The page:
‘People first’ is the key to making smart city tech work

X The Business Desk

Register for free to receive latest news stories direct to your inbox

Register

With five billion people projected to live in cities by 2030, urban environments are facing increased air pollution and intense pressure on infrastructure and services.

The global COVID pandemic is not expected to fundamentally change the long term challenges and the United Nations has dedicated one of its Sustainable Development Goals to making cities inclusive, safe, resilient and sustainable.

Smart city tech has long been seen as part of the answer and Greater Manchester is one of the UK cities that has set its own ambition to be the leading green and digital city region, challenging itself to become carbon neutral by 2038, 12 years ahead of the UK national target.

Digitally connecting a wide variety of infrastructure and services with the aim of making cities more liveable through the collection and analysis of data is one of the major focus areas.

The opportunities and challenges this presents were debated at Sustainable Cities and Infrastructure, the latest Innovate Manchester event, created by MIDAS, GC Business Growth Hub and FutureEverything.

The keynote speaker was Bamidele Adebisi, a professor in intelligent infrastructure systems at Manchester Metropolitan University who has already been involved in award-winning collaborative projects with Greater Manchester SMEs.

Prof Adebisi said in the rush to create smart cities, all parties must not forget that the fundamental goal should be to have a positive impact on the wellbeing of people, making engagement with citizens critical to success.

He said: “When you look at the whole concept of smart cities, quality of life has to be at the very centre of the design. Success will be measured by the inputs received from people and how much the wellbeing of citizens is taken to account in the design and development of a smart city.

“That really is not just about engaging people, it’s about creating partnerships. We should think of people not simply as users, because they are actually part of the design.”

This sentiment was echoed by Jane Healey-Brown, director of planning, policy and economics at Arup, who argued that the COVID-19 pandemic had increased the need to focus on the design of human-centred cities, particularly in terms of mobility.

“We’ve seen more experimentation in our towns and cities in the last few months than we’ve had previously – from temporary infrastructure around COVID testing centres to pop up cycle lanes.

“But to deliver more sustained human-centred movement in our cities we need to create behavioural change alongside new infrastructure.

“We need to be thinking increasingly about how we can make better use of digital technology, to create that behavioural change, through approaches like nudge theory, for example.”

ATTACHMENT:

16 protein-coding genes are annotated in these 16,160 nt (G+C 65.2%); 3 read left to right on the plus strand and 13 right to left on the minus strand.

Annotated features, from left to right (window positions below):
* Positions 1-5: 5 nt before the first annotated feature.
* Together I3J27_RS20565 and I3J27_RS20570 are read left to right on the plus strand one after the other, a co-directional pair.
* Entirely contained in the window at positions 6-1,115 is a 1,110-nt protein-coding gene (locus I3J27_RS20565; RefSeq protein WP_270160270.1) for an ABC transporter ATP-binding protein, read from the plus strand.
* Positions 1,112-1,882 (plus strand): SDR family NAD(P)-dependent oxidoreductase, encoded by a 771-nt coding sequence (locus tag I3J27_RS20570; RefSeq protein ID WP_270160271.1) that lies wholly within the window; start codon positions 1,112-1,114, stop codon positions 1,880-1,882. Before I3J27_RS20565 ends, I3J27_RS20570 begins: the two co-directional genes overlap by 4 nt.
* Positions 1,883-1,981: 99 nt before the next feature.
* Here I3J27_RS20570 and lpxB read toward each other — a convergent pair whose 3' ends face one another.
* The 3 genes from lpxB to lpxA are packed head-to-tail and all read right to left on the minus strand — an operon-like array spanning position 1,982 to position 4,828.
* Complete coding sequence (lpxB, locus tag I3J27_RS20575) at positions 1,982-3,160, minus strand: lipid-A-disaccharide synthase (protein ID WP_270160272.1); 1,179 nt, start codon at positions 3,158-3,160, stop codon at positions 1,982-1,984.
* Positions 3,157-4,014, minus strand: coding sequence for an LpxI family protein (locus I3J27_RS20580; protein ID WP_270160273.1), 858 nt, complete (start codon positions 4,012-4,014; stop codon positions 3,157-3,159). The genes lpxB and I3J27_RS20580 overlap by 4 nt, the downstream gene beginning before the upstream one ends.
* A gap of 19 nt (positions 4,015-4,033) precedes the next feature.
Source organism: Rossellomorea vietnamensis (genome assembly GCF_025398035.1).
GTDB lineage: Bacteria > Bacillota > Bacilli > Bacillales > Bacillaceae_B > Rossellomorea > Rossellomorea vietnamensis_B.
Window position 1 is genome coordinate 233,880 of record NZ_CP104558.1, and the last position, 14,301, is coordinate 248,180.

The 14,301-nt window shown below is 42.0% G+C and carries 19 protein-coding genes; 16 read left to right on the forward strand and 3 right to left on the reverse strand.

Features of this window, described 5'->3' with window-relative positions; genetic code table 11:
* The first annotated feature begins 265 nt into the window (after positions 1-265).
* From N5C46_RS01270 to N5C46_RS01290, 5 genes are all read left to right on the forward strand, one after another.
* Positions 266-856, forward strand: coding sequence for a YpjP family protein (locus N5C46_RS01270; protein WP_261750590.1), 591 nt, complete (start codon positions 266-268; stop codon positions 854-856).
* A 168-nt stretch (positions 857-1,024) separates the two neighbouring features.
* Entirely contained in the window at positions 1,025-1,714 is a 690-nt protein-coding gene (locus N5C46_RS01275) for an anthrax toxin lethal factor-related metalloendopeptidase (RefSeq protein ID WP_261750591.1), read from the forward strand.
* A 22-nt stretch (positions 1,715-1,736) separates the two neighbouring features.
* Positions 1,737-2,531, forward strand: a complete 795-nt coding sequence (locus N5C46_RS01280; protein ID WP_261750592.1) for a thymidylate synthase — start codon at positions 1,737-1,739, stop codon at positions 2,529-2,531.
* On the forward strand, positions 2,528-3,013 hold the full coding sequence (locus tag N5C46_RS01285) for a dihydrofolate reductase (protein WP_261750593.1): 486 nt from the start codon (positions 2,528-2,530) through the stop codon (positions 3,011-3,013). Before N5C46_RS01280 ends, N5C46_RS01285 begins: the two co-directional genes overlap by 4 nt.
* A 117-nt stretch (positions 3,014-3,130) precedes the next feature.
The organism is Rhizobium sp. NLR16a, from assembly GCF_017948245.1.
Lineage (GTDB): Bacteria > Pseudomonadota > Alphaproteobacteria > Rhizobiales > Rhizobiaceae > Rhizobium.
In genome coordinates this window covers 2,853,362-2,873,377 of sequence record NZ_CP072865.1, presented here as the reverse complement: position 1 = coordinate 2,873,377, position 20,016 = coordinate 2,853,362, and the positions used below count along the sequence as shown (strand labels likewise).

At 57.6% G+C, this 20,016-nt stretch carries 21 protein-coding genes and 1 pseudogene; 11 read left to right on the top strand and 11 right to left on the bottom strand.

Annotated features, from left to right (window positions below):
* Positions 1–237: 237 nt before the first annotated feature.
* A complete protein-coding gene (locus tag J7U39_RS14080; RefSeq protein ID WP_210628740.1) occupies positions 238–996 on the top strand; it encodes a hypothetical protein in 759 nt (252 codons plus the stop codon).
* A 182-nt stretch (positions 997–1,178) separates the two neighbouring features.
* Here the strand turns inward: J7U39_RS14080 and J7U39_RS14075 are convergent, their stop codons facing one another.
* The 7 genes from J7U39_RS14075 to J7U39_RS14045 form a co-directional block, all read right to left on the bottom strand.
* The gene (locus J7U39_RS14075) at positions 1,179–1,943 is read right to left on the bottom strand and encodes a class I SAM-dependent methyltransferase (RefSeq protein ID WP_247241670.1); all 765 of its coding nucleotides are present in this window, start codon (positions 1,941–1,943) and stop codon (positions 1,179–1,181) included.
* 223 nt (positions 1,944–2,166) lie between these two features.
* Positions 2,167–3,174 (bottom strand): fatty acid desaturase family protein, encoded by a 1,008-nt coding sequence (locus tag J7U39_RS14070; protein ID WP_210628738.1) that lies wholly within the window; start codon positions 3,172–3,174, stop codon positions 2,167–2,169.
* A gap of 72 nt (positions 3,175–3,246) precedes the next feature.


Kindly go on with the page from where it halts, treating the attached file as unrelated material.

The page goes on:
Jon Corner, the chief digital officer at Salford City Council, has been focused on the notion of sustainable infrastructure in Smart Cities now for several years. He believes the priority is forming partnerships to enable the better sharing of data.

“I think the challenge over the next five to 10 years in the UK is not a technology challenge. It’s a partnership challenge.

“If we’re going to make our cities sustainable, and we’re going to build infrastructure then we have to start doing partnerships differently and find new and innovative ways of sharing data.”

A new focus on public-private partnerships, connecting large corporates with civic leaders, will, in turn, create new business opportunities for Greater Manchester’s SMEs, said Jon.

“These large companies then create an ecosystem of SMEs, students, community foundations, civic leaders, coming together trying to solve the problems together.”

Dr Beenish Siddique is the founder and CEO of one such Greater Manchester SME which is working in the sustainable cities field. AEH Innovative Hydrogel is using sustainable growing materials to increase indoor farming in cities.

“The COVID-19 pandemic has demonstrated the fragility of UK supply chains, especially for food,” said Dr Siddique.

“Our company is helping indoor farmers to grow crops in a sustainable way. Indoor farming allows us to grow crops without using soil, and, most importantly, to grow crops that are normally imported from other parts of the world.

“Our aim is to reduce the operational costs to make sure that indoor farming is approachable for everyone to make our cities more green and sustainable.”

Innovate Manchester is part of a wider programme, which runs to February 2021, and is part-funded by the European Regional Development Fund, designed to drive business growth.

Close